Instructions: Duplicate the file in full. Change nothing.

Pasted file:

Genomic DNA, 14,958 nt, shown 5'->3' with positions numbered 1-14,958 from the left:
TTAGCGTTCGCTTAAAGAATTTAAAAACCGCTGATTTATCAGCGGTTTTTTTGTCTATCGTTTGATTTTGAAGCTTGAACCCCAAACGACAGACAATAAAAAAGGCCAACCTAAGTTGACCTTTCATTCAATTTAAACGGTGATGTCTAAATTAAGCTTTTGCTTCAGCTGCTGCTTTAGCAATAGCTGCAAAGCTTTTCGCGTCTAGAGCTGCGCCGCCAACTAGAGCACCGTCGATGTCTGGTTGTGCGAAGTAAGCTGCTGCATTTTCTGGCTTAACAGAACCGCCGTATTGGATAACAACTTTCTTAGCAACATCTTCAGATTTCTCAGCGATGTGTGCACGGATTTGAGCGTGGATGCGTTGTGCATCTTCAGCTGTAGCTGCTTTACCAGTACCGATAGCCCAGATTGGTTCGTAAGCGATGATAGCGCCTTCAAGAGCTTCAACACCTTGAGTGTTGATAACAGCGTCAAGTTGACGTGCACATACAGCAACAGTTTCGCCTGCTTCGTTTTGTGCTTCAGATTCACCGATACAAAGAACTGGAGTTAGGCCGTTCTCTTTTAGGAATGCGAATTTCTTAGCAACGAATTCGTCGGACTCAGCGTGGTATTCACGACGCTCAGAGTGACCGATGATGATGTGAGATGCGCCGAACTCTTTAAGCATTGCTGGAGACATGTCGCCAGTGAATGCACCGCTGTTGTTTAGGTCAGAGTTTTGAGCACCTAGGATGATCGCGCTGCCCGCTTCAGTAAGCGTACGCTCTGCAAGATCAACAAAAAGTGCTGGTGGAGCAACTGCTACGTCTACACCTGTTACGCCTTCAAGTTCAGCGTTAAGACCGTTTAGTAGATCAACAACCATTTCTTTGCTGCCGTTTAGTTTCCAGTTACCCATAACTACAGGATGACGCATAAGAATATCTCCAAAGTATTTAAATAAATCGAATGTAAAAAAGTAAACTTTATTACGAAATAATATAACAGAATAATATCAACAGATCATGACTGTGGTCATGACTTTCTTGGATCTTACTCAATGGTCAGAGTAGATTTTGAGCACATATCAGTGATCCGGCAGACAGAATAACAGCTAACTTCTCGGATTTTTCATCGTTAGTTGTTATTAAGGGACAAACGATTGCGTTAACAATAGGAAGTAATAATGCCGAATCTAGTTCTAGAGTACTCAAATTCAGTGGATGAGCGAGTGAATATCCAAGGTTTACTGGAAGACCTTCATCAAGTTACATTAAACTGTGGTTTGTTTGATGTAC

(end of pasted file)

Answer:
Genomic DNA, 14,958 nt, shown 5'->3' with positions numbered 1-14,958 from the left:
TTAGCGTTCGCTTAAAGAATTTAAAAACCGCTGATTTATCAGCGGTTTTTTTGTCTATCGTTTGATTTTGAAGCTTGAACCCCAAACGACAGACAATAAAAAAGGCCAACCTAAGTTGACCTTTCATTCAATTTAAACGGTGATGTCTAAATTAAGCTTTTGCTTCAGCTGCTGCTTTAGCAATAGCTGCAAAGCTTTTCGCGTCTAGAGCTGCGCCGCCAACTAGAGCACCGTCGATGTCTGGTTGTGCGAAGTAAGCTGCTGCATTTTCTGGCTTAACAGAACCGCCGTATTGGATAACAACTTTCTTAGCAACATCTTCAGATTTCTCAGCGATGTGTGCACGGATTTGAGCGTGGATGCGTTGTGCATCTTCAGCTGTAGCTGCTTTACCAGTACCGATAGCCCAGATTGGTTCGTAAGCGATGATAGCGCCTTCAAGAGCTTCAACACCTTGAGTGTTGATAACAGCGTCAAGTTGACGTGCACATACAGCAACAGTTTCGCCTGCTTCGTTTTGTGCTTCAGATTCACCGATACAAAGAACTGGAGTTAGGCCGTTCTCTTTTAGGAATGCGAATTTCTTAGCAACGAATTCGTCGGACTCAGCGTGGTATTCACGACGCTCAGAGTGACCGATGATGATGTGAGATGCGCCGAACTCTTTAAGCATTGCTGGAGACATGTCGCCAGTGAATGCACCGCTGTTGTTTAGGTCAGAGTTTTGAGCACCTAGGATGATCGCGCTGCCCGCTTCAGTAAGCGTACGCTCTGCAAGATCAACAAAAAGTGCTGGTGGAGCAACTGCTACGTCTACACCTGTTACGCCTTCAAGTTCAGCGTTAAGACCGTTTAGTAGATCAACAACCATTTCTTTGCTGCCGTTTAGTTTCCAGTTACCCATAACTACAGGATGACGCATAAGAATATCTCCAAAGTATTTAAATAAATCGAATGTAAAAAAGTAAACTTTATTACGAAATAATATAACAGAATAATATCAACAGATCATGACTGTGGTCATGACTTTCTTGGATCTTACTCAATGGTCAGAGTAGATTTTGAGCACATATCAGTGATCCGGCAGACAGAATAACAGCTAACTTCTCGGATTTTTCATCGTTAGTTGTTATTAAGGGACAAACGATTGCGTTAACAATAGGAAGTAATAATGCCGAATCTAGTTCTAGAGTACTCAAATTCAGTGGATGAGCGAGTGAATATCCAAGGTTTACTGGAAGACCTTCATCAAGTTACATTAAACTGTGGTTTGTTTGATGTAC